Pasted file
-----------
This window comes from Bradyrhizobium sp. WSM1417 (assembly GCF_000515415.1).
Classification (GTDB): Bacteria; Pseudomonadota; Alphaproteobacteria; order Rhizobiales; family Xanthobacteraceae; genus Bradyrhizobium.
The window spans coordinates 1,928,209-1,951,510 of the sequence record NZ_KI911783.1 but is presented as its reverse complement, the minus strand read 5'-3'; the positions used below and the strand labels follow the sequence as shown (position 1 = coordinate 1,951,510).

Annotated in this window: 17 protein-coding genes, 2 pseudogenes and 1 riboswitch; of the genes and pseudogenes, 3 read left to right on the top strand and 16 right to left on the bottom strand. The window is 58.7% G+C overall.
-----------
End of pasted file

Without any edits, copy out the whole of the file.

This window comes from Bradyrhizobium sp. WSM1417 (assembly GCF_000515415.1).
Classification (GTDB): Bacteria; Pseudomonadota; Alphaproteobacteria; order Rhizobiales; family Xanthobacteraceae; genus Bradyrhizobium.
The window spans coordinates 1,928,209-1,951,510 of the sequence record NZ_KI911783.1 but is presented as its reverse complement, the minus strand read 5'-3'; the positions used below and the strand labels follow the sequence as shown (position 1 = coordinate 1,951,510).

Annotated in this window: 17 protein-coding genes, 2 pseudogenes and 1 riboswitch; of the genes and pseudogenes, 3 read left to right on the top strand and 16 right to left on the bottom strand. The window is 58.7% G+C overall.